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You Might Not Know You Have Fat Buildup in Your Liver — a Doctor Breaks Down the Facts


Alcohol can have damaging effects on your liver. You’re more at risk of developing alcoholic liver disease — which can, depending on the stage, look like fat buildup, inflammation, and scarring — if you consume heavy amounts of it over your lifetime, according to the American Liver Foundation. But, between 30 and 40 percent of adults in the US have nonalcoholic fatty liver disease (NAFLD), the National Institute of Health (NIH) reports. This, Amreen Dinani, MD, a liver medicine specialist and assistant professor in Mount Sinai’s department of medicine, liver diseases division, told POPSUGAR, typically means having at least five percent of fat in your liver (called ectopic fat) without excessive alcohol use or the use of any medicines that can cause fat buildup. Let’s break it down.

Nonalcoholic Fatty Liver Disease and Risk Factors Explained

NIH reports that there are two types of nonalcoholic fatty liver disease. There’s what’s known as a “simple fatty liver,” were you have, as the name suggests, fat in your liver with no other damage at that point. Nonalcoholic steatohepatitis (NASH), on the other hand, is when you have inflammation of the liver (hepatitis) and scarring (fibrosis) in addition to the fat buildup. NASH can lead to liver cancer or permanent scarring damage called cirrhosis, and Dr. Dinani told POPSUGAR that NASH is therefore more aggressive. According to Wynne Armand, MD, contributing editor for Harvard Medical School, cirrhosis from NASH is expected to be the most prevalent reason for liver transplants within the next year. She wrote on Harvard Health Publishing, “Luckily, most people with NAFLD have simple fatty liver and not NASH; it is estimated that three percent to seven percent of the US population has NASH.”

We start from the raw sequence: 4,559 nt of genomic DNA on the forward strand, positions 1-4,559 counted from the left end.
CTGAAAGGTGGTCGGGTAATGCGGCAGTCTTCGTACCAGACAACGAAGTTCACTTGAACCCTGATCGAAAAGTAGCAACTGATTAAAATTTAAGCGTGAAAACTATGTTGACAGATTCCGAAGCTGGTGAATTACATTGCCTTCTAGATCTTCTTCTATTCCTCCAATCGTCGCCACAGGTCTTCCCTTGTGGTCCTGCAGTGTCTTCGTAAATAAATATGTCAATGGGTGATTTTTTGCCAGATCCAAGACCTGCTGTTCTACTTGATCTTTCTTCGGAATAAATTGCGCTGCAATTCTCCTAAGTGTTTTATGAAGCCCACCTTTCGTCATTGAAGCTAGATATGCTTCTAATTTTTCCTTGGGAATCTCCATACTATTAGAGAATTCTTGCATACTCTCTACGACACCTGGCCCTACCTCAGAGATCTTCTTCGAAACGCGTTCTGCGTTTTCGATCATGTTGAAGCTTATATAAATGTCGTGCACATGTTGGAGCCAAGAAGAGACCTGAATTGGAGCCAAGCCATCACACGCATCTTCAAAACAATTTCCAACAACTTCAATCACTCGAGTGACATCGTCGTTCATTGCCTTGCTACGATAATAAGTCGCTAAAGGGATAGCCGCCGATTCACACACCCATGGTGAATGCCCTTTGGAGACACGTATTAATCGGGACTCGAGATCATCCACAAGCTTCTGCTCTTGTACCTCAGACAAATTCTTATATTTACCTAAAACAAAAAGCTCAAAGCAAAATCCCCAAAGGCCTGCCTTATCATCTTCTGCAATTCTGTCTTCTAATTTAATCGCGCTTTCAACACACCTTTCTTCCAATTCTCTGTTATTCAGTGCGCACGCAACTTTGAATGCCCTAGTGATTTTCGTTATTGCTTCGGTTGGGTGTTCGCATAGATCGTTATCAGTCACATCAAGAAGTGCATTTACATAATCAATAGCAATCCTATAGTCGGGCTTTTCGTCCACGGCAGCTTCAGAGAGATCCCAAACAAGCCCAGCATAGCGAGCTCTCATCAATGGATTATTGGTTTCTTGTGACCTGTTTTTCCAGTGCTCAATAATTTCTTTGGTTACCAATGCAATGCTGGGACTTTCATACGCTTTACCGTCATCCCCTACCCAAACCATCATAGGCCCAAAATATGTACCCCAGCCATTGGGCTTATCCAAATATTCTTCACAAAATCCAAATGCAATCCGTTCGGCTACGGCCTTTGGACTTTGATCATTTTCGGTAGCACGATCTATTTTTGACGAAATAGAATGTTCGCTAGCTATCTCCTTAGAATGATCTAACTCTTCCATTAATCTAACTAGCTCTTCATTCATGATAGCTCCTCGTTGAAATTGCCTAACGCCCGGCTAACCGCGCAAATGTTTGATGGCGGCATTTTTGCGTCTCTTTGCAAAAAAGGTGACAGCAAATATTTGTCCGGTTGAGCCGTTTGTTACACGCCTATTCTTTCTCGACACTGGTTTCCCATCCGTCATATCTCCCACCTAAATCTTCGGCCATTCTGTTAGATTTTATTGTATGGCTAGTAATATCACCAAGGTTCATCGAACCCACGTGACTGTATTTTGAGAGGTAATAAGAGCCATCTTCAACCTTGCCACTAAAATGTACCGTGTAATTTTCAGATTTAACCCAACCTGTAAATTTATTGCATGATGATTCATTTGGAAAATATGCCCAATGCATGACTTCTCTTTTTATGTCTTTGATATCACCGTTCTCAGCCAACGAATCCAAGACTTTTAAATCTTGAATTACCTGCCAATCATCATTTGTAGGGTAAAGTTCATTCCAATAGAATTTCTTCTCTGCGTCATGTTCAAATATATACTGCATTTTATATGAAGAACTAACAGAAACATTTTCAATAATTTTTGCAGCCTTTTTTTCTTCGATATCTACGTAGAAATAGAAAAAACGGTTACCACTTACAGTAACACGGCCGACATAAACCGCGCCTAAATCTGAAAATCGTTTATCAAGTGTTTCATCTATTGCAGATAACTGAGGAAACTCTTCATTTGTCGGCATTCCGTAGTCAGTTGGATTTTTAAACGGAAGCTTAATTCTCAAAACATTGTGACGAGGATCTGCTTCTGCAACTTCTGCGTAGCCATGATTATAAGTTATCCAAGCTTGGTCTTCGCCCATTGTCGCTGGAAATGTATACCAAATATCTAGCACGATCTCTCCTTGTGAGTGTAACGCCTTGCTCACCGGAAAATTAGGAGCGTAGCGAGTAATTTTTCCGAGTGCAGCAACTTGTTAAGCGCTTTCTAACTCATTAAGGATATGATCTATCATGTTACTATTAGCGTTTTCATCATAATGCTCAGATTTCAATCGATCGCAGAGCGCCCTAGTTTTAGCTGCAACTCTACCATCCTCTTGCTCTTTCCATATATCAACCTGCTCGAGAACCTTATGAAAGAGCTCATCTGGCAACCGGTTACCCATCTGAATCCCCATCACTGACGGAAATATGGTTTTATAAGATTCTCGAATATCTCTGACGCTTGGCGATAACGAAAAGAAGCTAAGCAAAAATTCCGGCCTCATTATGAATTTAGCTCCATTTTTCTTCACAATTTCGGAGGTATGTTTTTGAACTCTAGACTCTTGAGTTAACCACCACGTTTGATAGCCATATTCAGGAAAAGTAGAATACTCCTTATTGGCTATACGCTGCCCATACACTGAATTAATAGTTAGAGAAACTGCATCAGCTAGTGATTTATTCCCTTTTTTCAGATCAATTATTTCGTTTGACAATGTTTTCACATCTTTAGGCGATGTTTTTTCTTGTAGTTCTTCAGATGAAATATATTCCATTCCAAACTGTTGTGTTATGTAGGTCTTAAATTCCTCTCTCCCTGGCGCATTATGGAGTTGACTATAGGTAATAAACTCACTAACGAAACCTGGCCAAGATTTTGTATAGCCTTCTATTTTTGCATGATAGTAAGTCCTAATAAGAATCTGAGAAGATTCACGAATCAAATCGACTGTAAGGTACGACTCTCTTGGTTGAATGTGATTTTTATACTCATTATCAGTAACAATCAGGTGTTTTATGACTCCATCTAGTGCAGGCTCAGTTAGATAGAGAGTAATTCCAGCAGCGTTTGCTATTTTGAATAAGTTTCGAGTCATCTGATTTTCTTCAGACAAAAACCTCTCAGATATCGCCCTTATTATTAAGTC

Dr. Dinani said that it’s important to try and rule out other conditions that may present themselves as fatty liver disease before we diagnose NAFLD. For instance, there are some rare genetic conditions like Wilson’s disease, excess copper stored in the liver, that can appear to have the same effects as NAFLD. There are, however, typically no symptoms of NAFLD. Jaundice, fluid retention, vomiting, etc. can happen as the condition progresses but are most likely found in cases of end-stage liver disease, Dr. Dinani said.

NIH states that you’re more likely to develop NAFLD as you get older. Those who are overweight, particularly those who have visceral fat, or fat in their abdomen, are also at an increased risk. As weight management experts have explained in the past, this type of fat is located around your organs within the abdominal cavity and can cause protrusion. Your body, in other words, looks more like an “apple” shape.

But, there are certain people who can develop NAFLD despite not having a lot of visceral fat or appearing to be overweight. For instance, Dr. Dinani said that some people have lean NASH, or lean NAFLD in which their bodies are leaner, but they accumulate fat in the liver. Eduardo Grunvald, MD, FACP, medical director of the UC San Diego Weight Management Program, also told POPSUGAR in a previous interview that people with rare cases called lipodystrophy don’t have the ability to store subcutaneous fat (fat under the skin that you can pinch with your fingers). Instead, they store much of their fat in the organs.

You’re also more at risk of developing NAFLD if you have type 2 diabetes; Dr, Dinani said that about 70 percent of people with type 2 diabetes have some form of fatty liver disease. People with fatty liver disease also have a greater chance of developing cardiovascular disease and, often, those with NAFLD can die from heart attacks and strokes, she told us. In fact, cardiovascular disease is the most common cause of death in people with either kind of nonalcoholic fatty liver disease, according to NIH. Diagnosing NASH requires a liver biopsy, Dr. Armand noted in her work for Harvard Medical School, though doctors are trying to find noninvasive ways to do so. “Patients with elevated liver enzymes, imaging showing fatty liver, and type 2 diabetics should be screened for fatty liver disease,” Dr. Dinani noted.